Jeremy Currier was a bright and curious boy. By 12, he was building his own computer. Then came the day that would change his life.
“Literally all I wanted to do was just to see what I can do. That was it,” he said.
He was in the sixth grade and in the library at his Michigan school when he spotted a password and username on a computer.
A few keystrokes later, he had accessed an Excel document containing every student password.
“You don't think in the back of your mind, ‘Oh, this is going to change my life,’ ‘This is going to get me expelled,’ ‘This is illegal,’” said his mother Janet Currier. “They're not thinking that way. They're just not.”
By 15, Jeremy said he and his friends had gained nearly unfettered access to the Rochester Community Schools systems.
“I was able to log into any person's account and grab any information I wanted,” he said. “I was basically an administrator… I could see everything, unlock doors, I could see cameras.”
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“Students are curious, and for the most part, they are not looking to significantly cause harm or mayhem in a school district by accessing systems inappropriately,” said Doug Levin, who runs the K-12 Cybersecurity Resource Center, a nonprofit dedicated to helping protect schools from cybersecurity threats.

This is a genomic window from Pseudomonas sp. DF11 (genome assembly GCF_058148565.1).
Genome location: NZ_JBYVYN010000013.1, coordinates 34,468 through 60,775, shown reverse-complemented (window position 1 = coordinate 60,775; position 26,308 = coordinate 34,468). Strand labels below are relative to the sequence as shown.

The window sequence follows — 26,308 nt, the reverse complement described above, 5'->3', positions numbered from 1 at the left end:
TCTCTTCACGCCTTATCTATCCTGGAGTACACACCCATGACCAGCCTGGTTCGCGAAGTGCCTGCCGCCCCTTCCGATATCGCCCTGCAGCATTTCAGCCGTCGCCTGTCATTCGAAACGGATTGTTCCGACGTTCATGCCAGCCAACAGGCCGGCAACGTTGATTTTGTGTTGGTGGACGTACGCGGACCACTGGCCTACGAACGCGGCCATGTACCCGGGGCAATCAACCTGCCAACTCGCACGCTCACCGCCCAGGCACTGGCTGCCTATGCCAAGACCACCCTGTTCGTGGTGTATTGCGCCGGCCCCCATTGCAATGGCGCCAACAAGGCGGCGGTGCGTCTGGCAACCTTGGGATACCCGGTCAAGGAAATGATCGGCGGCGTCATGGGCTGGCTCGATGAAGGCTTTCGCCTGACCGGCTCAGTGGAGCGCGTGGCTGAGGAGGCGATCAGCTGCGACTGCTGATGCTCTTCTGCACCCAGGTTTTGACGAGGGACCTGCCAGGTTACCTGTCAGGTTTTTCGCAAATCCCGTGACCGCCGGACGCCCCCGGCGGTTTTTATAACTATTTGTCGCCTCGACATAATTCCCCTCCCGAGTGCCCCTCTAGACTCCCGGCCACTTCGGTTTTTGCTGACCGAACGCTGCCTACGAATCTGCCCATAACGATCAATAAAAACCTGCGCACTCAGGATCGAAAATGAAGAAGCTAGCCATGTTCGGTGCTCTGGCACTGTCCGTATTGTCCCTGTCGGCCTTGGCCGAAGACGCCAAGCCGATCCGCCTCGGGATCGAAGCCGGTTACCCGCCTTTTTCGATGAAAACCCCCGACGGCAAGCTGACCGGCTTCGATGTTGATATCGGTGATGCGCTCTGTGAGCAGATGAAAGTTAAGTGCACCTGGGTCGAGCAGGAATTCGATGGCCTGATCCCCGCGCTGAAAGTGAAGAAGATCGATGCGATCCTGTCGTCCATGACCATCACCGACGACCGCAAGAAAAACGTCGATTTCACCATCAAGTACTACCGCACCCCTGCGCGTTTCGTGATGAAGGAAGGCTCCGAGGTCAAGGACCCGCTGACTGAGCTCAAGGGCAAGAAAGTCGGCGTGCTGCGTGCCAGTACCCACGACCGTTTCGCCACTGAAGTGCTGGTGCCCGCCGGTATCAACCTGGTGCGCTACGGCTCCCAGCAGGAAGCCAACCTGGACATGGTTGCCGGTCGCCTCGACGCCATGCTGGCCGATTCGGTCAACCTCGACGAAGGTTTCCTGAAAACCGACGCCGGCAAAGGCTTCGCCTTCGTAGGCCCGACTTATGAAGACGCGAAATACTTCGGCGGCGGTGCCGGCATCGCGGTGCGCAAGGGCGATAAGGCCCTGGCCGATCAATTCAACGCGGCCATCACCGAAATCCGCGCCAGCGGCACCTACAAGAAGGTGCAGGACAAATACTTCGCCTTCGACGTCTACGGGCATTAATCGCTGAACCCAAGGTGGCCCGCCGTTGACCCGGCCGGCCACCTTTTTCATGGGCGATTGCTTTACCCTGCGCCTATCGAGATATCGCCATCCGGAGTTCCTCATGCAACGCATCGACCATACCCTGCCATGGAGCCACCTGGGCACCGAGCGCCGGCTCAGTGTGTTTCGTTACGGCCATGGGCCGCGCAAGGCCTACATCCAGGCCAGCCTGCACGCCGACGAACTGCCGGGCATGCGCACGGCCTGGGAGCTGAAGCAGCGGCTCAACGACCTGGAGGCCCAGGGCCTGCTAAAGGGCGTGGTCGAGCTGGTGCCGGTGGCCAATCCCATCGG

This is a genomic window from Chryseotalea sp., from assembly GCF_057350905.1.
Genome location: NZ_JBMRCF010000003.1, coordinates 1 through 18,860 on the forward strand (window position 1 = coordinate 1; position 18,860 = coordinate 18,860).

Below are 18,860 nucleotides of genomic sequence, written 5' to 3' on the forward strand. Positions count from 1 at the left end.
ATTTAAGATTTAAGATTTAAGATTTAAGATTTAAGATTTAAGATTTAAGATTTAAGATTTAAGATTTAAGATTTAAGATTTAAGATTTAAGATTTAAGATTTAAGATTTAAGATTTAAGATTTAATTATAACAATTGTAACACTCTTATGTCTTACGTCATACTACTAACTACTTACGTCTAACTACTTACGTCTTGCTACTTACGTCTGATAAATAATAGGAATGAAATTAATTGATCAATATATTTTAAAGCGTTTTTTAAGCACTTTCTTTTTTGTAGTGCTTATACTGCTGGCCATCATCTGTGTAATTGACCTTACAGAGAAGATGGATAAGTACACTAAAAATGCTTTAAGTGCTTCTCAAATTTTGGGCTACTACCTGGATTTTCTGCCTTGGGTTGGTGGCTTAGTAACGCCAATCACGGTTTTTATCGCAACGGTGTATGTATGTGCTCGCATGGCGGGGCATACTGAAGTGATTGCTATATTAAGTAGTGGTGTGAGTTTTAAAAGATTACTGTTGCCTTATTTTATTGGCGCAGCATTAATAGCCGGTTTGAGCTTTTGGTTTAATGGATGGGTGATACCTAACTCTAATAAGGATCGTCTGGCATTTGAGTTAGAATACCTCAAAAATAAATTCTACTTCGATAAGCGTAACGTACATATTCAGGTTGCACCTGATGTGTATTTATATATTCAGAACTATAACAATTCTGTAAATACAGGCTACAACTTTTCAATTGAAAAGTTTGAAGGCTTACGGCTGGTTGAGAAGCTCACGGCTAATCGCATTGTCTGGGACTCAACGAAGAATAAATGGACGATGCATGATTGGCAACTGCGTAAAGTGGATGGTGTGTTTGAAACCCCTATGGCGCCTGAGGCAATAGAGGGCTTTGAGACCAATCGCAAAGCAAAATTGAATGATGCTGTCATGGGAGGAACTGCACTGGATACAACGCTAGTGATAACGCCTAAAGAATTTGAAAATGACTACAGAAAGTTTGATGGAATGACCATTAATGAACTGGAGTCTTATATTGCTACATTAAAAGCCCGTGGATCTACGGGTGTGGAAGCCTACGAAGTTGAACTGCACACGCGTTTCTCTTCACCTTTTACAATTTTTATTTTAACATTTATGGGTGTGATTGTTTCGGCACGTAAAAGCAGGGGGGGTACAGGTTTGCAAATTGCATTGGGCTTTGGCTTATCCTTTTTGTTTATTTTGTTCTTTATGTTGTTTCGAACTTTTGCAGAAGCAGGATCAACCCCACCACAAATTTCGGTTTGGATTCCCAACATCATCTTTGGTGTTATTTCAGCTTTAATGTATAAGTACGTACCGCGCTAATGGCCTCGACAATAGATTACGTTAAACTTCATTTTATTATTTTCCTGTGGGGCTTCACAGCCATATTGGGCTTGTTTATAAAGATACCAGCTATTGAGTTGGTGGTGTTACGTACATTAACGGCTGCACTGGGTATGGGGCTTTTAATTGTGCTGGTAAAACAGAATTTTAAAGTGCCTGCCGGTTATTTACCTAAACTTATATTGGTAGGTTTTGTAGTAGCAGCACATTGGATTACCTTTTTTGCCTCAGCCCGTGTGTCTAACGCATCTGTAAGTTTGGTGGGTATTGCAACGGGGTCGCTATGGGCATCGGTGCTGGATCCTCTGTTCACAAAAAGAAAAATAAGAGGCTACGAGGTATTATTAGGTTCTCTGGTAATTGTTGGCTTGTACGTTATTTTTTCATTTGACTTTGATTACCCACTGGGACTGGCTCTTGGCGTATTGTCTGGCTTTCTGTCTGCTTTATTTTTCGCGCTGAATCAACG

Jeremy was a freshman when he got caught. No criminal charges were filed against him or his friends. He was expelled, and his mother believes unfairly so.
She said she holds their school district accountable for having a system so unsecure even a 12-year-old could hack it.
“It should not be that easy,” she said.
Jeremy, now 18, went to vocational school. He works as an IT professional and has spoken about his experience at cybersecurity conferences.
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